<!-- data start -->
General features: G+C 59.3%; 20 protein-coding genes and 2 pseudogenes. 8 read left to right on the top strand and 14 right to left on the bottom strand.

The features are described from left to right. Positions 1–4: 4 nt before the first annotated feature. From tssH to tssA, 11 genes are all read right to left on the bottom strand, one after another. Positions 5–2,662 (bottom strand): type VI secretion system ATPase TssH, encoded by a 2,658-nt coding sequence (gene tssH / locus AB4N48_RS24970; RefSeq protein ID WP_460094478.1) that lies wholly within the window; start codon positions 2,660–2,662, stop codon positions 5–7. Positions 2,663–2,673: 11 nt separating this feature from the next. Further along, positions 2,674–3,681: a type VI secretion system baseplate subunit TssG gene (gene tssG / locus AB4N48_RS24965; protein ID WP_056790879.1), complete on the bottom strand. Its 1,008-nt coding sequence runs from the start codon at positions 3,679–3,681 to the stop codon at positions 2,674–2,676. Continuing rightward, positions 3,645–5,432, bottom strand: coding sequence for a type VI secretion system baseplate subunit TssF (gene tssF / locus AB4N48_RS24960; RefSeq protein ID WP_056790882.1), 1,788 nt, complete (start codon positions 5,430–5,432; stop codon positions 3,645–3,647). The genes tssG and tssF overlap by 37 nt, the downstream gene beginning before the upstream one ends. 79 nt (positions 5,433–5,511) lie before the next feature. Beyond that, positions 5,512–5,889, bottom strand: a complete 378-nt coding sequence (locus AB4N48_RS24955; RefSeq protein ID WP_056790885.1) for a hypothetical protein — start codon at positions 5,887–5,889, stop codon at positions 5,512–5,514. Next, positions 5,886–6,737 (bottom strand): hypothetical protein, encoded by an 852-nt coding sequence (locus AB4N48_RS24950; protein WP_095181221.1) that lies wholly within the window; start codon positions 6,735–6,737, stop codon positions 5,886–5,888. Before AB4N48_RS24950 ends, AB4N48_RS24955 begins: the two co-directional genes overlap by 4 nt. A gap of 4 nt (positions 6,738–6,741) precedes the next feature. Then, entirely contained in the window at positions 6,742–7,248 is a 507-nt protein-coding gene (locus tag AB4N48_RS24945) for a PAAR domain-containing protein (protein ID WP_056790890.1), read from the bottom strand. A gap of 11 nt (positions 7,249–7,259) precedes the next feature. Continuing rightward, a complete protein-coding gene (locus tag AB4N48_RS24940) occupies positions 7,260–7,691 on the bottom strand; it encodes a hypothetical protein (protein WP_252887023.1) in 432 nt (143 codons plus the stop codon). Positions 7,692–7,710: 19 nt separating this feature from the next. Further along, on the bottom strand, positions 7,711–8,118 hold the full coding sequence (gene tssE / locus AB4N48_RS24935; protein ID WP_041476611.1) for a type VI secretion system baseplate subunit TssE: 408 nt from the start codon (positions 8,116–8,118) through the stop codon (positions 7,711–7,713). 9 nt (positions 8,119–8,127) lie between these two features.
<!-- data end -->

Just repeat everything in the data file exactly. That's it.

General features: G+C 59.3%; 20 protein-coding genes and 2 pseudogenes. 8 read left to right on the top strand and 14 right to left on the bottom strand.

The features are described from left to right. Positions 1–4: 4 nt before the first annotated feature. From tssH to tssA, 11 genes are all read right to left on the bottom strand, one after another. Positions 5–2,662 (bottom strand): type VI secretion system ATPase TssH, encoded by a 2,658-nt coding sequence (gene tssH / locus AB4N48_RS24970; RefSeq protein ID WP_460094478.1) that lies wholly within the window; start codon positions 2,660–2,662, stop codon positions 5–7. Positions 2,663–2,673: 11 nt separating this feature from the next. Further along, positions 2,674–3,681: a type VI secretion system baseplate subunit TssG gene (gene tssG / locus AB4N48_RS24965; protein ID WP_056790879.1), complete on the bottom strand. Its 1,008-nt coding sequence runs from the start codon at positions 3,679–3,681 to the stop codon at positions 2,674–2,676. Continuing rightward, positions 3,645–5,432, bottom strand: coding sequence for a type VI secretion system baseplate subunit TssF (gene tssF / locus AB4N48_RS24960; RefSeq protein ID WP_056790882.1), 1,788 nt, complete (start codon positions 5,430–5,432; stop codon positions 3,645–3,647). The genes tssG and tssF overlap by 37 nt, the downstream gene beginning before the upstream one ends. 79 nt (positions 5,433–5,511) lie before the next feature. Beyond that, positions 5,512–5,889, bottom strand: a complete 378-nt coding sequence (locus AB4N48_RS24955; RefSeq protein ID WP_056790885.1) for a hypothetical protein — start codon at positions 5,887–5,889, stop codon at positions 5,512–5,514. Next, positions 5,886–6,737 (bottom strand): hypothetical protein, encoded by an 852-nt coding sequence (locus AB4N48_RS24950; protein WP_095181221.1) that lies wholly within the window; start codon positions 6,735–6,737, stop codon positions 5,886–5,888. Before AB4N48_RS24950 ends, AB4N48_RS24955 begins: the two co-directional genes overlap by 4 nt. A gap of 4 nt (positions 6,738–6,741) precedes the next feature. Then, entirely contained in the window at positions 6,742–7,248 is a 507-nt protein-coding gene (locus tag AB4N48_RS24945) for a PAAR domain-containing protein (protein ID WP_056790890.1), read from the bottom strand. A gap of 11 nt (positions 7,249–7,259) precedes the next feature. Continuing rightward, a complete protein-coding gene (locus tag AB4N48_RS24940) occupies positions 7,260–7,691 on the bottom strand; it encodes a hypothetical protein (protein WP_252887023.1) in 432 nt (143 codons plus the stop codon). Positions 7,692–7,710: 19 nt separating this feature from the next. Further along, on the bottom strand, positions 7,711–8,118 hold the full coding sequence (gene tssE / locus AB4N48_RS24935; protein ID WP_041476611.1) for a type VI secretion system baseplate subunit TssE: 408 nt from the start codon (positions 8,116–8,118) through the stop codon (positions 7,711–7,713). 9 nt (positions 8,119–8,127) lie between these two features.